I would go so far as to admit that the inner is inexhaustible in a way in which the outer is not. That is not to say that one could in practice give an exhaustive description, say, of my desk and all the various objects inside it and on top of it. We are able to describe objects in the world around us in very fine detail, but at some point our instruments give out. (Long before one comes to the position of every molecule, say.) Then there is Heisenberg's Uncertainty Principle to reckon with. But the inner is inexhaustible in a different way. Even as a physicalist, one has to admit the inaccessibility of mental states to physical investigation (I reject the dubious science fiction hypothesis of 'brain readers'). All that remains is what we say and do to give expression to our inner states: and the creative possiblities are endless.

You will not be surprised, therefore, that in my terminology the 'subjective world' and 'objective world' contain exactly the same objects. The former is the world as the solipsist sees it; the latter is the world as the anti-solipsist sees it. My metaphysical thesis is that both are in a way right (and, by the same token, wrong).

Your response to question four contains, I believe, a possible fallacy. (I am not saying that you necessarily fall victim to it.) The metaphor of 'input and output' easily blinds us to what I emphasise in the Language programme as the 'mediating role of concepts'. Admittedly, there is less room for 'making up a world' when we are talking about the objects we bump into or that immediately impinge on our senses. But then consider such a relatively straightforward matter as Galileo's dispute with the Inquisitors about the existence of mountains on the moon! Or if one thinks of the present day, the existence of unresolved (and many would claim unresolvable) disputes between rival cosomologists, or set theoreticians, or practicioners of psychoanalytic theory highlights the fine line between discovering a world and inventing one.

There is a danger, in other words, (for the anti-realist who rejects the naive realist's picture of 'copying' reality or of truth as 'correspondence with reality') of falling into a crude instrumentalism or pragmatism that simply fails to see the problem here.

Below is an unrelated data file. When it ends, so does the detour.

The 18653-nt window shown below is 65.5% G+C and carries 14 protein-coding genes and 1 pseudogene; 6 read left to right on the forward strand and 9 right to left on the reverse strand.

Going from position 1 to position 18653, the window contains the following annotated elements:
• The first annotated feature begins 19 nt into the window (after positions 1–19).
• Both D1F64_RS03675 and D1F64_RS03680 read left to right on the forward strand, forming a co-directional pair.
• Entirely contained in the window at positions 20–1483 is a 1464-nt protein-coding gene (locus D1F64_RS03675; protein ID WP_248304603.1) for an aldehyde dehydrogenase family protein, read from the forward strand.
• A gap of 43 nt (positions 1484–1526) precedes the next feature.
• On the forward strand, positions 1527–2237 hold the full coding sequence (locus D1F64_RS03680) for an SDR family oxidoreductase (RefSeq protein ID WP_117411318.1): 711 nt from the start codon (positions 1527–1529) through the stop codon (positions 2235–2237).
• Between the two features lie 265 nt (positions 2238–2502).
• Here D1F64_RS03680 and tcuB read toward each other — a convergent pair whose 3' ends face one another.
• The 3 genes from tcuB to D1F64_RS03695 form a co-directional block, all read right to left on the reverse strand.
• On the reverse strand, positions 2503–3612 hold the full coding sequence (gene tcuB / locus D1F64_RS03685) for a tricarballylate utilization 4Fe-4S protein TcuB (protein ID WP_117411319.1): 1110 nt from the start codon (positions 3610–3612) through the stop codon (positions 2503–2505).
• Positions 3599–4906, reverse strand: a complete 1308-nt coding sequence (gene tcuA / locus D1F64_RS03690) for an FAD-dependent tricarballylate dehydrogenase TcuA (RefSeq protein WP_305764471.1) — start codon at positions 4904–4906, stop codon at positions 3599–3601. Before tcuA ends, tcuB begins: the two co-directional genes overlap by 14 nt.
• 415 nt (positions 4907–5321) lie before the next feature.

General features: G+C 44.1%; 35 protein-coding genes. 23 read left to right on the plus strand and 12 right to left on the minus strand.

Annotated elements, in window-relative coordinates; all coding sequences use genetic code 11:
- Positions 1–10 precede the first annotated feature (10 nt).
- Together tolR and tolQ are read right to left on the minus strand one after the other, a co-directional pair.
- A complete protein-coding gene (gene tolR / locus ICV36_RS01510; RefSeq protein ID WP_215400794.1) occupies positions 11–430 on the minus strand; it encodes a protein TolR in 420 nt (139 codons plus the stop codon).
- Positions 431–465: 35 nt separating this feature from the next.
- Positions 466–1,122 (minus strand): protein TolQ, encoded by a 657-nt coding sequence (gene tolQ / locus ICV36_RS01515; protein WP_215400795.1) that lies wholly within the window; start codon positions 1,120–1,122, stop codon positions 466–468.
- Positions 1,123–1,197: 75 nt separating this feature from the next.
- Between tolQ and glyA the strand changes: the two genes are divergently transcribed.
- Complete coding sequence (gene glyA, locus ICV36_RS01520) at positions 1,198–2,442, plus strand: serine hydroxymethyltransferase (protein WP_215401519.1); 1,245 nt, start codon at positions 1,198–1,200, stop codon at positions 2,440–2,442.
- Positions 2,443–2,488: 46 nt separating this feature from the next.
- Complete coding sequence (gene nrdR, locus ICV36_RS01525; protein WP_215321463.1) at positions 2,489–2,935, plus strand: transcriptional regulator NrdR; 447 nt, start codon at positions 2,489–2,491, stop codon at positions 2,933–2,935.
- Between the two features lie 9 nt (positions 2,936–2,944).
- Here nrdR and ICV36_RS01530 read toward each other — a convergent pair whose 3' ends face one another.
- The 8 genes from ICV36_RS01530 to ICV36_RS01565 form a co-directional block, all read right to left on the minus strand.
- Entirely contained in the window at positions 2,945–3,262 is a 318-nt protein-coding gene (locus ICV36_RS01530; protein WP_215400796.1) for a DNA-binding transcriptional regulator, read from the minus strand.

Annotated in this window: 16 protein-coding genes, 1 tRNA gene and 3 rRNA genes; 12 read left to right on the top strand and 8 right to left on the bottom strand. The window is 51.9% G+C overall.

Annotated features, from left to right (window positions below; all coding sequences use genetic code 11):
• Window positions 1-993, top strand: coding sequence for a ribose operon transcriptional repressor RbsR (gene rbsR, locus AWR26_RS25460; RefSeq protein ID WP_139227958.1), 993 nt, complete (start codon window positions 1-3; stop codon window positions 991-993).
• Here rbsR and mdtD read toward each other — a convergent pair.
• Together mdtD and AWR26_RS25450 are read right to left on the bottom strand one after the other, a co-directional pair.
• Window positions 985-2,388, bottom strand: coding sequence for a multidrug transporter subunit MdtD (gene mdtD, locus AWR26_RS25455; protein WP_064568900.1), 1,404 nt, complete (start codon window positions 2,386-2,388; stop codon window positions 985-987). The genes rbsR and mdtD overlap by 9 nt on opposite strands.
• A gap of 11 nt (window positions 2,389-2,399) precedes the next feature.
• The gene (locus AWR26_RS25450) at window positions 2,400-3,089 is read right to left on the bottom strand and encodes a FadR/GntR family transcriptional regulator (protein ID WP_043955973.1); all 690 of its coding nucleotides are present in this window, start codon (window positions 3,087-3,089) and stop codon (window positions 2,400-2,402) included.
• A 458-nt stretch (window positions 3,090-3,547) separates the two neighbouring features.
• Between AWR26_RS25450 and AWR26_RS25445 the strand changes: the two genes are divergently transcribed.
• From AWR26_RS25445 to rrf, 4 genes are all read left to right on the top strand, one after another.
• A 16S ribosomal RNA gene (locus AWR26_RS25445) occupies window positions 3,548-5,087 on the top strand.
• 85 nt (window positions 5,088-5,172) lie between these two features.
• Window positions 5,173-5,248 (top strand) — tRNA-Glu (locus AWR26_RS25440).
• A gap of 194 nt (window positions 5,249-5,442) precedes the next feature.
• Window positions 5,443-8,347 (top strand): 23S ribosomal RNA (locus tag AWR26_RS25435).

You might naturally expect me to attempt some defence, or plea in mitigation, in the face of your attack on the 'deadening sins' of philosophers. I shall not. But here is the problem that really worries me. My ambition (as I expressed it to a student who recently joined Pathways in Bethlehem Pennsylvania — we communicate by e-mail) is that Pathways should 'encircle the globe'. I believe in the importance of philosophy, and would make everyone a philosopher if I could. But what exactly is it that I believe in?

Do I want everyone to go around puzzling over heaps or small and large elephants? Hardly. (Yet the Buddha resides here, just as it resides in the mating habits of an obscure species of South American butterfly.) There will be philosophic 'professionals', those that push forward the frontiers of the subject, as well as those who pass on the riches of philosophy to succeeding generations of students. But something is wrong with present day academic philosophy: of that I have no doubt. The Departmental Seminars I attend every Friday at Sheffield give me ample evidence of that.

The result is that, significantly, the magazine I referred to earlier (Philosophy Now) would in terms of its circulation (c. 5,000) be judged to represent a very tiny minority interest! (At present, it has no rivals apart from our own house magazine The Philosopher.) Could that really be true? Sometimes one simply lacks the imagination to see the way things could have been, or yet still might be. I am pushing ahead even though at this stage I don't see clearly (or even obscurely) how change will come. — Do you?

Yours sincerely,

Geoffrey Klempner